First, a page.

Almost a decade after he was exiled, a former Russian statesman has emerged from the shadows this week as a new thorn in the side of the Kremlin.
In a shocking televised address from Kyiv last week, 47-year-old ex-politician Ilya Ponomarev debuted as a self-described messenger for what he says is an underground resistance movement operating in Russia, the National Republican Army. Ponomarev read the group’s so-called manifesto on a Kyiv-based TV channel he founded seven months ago, called February Morning, in which they claimed responsibility for the car bomb that killed Darya Dugina, the daughter of Russian nationalist and staunch Putin ally Alexander Dugin.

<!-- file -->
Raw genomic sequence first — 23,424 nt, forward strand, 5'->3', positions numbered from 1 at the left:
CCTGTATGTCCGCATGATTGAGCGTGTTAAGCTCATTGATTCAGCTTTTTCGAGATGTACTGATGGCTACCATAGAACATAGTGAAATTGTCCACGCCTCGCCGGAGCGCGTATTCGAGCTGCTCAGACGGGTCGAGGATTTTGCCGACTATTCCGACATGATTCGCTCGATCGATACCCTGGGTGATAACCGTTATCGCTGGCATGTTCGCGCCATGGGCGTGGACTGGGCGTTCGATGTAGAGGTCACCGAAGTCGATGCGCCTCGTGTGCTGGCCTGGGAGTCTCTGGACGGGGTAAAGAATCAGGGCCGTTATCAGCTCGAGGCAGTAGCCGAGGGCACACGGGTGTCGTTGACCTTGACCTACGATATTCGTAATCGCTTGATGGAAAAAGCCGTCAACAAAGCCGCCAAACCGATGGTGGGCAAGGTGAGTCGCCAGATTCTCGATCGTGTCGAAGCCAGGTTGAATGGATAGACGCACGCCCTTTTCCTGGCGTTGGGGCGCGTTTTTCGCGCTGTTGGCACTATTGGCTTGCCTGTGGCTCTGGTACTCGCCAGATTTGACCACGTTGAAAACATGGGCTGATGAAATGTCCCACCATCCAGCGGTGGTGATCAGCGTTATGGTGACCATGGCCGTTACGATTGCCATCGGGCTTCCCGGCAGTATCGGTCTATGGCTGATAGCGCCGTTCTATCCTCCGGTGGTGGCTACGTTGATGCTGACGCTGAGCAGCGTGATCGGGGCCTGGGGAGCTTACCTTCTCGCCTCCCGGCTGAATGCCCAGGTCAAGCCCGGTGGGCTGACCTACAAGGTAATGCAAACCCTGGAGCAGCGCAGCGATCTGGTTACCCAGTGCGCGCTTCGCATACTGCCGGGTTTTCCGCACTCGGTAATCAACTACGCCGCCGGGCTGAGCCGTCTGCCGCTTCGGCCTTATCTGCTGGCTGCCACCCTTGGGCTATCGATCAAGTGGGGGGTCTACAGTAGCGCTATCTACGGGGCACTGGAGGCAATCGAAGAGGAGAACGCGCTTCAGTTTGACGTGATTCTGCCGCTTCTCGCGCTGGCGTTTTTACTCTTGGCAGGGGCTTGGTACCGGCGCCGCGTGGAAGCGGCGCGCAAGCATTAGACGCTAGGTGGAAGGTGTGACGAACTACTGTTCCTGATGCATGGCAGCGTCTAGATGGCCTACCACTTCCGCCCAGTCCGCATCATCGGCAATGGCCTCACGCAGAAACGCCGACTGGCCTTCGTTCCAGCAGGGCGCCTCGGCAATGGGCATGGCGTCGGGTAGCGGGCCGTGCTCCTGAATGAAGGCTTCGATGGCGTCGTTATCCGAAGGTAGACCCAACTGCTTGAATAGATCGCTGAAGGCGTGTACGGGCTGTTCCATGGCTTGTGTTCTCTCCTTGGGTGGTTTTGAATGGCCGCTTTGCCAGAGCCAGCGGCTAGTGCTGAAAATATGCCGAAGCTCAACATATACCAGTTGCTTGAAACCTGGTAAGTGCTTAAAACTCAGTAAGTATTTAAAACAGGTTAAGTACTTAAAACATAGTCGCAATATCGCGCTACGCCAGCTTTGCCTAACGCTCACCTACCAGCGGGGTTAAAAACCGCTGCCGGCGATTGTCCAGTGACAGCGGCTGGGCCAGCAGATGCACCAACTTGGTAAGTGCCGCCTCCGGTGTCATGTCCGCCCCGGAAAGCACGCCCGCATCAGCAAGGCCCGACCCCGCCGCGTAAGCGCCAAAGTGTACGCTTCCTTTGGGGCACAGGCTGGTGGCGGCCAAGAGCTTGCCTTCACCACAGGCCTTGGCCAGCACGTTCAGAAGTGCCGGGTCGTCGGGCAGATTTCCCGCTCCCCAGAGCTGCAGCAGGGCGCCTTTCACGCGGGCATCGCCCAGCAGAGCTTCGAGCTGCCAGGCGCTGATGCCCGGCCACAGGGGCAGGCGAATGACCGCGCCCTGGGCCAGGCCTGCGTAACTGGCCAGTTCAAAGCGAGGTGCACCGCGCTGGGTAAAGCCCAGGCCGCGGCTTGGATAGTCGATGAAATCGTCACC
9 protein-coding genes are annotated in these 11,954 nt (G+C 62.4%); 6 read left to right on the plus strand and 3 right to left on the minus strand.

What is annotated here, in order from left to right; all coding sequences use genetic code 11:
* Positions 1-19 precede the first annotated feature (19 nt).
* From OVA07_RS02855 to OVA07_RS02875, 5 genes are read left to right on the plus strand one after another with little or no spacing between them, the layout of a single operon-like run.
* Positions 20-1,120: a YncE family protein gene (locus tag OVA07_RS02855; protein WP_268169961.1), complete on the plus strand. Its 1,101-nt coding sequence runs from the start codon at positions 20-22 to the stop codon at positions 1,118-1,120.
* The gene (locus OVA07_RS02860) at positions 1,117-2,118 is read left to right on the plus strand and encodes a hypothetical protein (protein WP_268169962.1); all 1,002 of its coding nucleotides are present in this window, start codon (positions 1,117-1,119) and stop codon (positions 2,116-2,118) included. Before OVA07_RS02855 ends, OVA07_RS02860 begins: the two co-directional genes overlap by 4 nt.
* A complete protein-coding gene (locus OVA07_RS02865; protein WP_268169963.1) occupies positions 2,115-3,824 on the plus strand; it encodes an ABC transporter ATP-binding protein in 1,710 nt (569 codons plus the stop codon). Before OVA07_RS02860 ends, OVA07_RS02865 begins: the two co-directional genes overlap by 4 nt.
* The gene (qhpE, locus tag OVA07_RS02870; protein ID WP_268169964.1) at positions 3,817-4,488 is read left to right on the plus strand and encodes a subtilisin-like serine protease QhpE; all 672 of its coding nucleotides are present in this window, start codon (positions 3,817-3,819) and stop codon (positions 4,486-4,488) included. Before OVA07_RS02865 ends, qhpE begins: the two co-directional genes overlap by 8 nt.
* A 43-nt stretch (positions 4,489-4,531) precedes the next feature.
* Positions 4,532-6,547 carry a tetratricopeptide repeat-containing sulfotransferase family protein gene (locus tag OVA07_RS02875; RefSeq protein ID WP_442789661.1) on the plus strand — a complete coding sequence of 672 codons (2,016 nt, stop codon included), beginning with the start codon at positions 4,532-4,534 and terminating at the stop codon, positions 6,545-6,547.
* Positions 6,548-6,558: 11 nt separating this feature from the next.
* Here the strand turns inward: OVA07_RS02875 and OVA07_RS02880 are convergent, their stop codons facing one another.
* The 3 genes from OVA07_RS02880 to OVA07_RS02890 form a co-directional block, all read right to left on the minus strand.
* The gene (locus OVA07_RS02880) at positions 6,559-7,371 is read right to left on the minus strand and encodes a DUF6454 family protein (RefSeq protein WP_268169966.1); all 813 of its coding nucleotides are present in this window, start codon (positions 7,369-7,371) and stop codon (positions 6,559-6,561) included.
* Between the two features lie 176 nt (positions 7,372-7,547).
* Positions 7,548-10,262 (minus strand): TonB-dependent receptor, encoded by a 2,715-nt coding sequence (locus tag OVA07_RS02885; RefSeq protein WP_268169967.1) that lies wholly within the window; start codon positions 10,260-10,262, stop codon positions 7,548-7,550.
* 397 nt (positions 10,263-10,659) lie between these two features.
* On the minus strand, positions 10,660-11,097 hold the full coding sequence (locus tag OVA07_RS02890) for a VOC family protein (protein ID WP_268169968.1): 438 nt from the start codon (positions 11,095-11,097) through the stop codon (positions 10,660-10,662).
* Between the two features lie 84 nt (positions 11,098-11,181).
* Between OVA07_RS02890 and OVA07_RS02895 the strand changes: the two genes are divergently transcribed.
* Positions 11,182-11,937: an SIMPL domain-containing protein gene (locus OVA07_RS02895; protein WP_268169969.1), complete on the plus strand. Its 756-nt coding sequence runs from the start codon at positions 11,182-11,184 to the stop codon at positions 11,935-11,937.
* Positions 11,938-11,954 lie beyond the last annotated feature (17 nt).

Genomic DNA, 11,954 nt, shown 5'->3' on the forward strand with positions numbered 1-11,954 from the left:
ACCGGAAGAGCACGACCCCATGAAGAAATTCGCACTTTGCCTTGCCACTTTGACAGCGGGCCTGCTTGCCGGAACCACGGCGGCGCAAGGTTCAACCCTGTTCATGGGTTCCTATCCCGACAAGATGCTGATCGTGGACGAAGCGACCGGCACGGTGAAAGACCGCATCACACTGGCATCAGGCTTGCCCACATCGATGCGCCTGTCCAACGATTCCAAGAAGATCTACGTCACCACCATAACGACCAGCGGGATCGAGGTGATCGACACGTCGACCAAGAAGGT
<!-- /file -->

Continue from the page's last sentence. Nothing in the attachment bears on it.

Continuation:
“The activists chose a sacred figure of Russian fascism and that’s not up to me to criticize the target of their deed, ” Ponomarev said in an interview with The Daily Beast, claiming that he’s been in contact with the “resistance fighters” since April. Besides passing their messages along, Ponomarev said his “job is to provide commercial support” to the group as needed.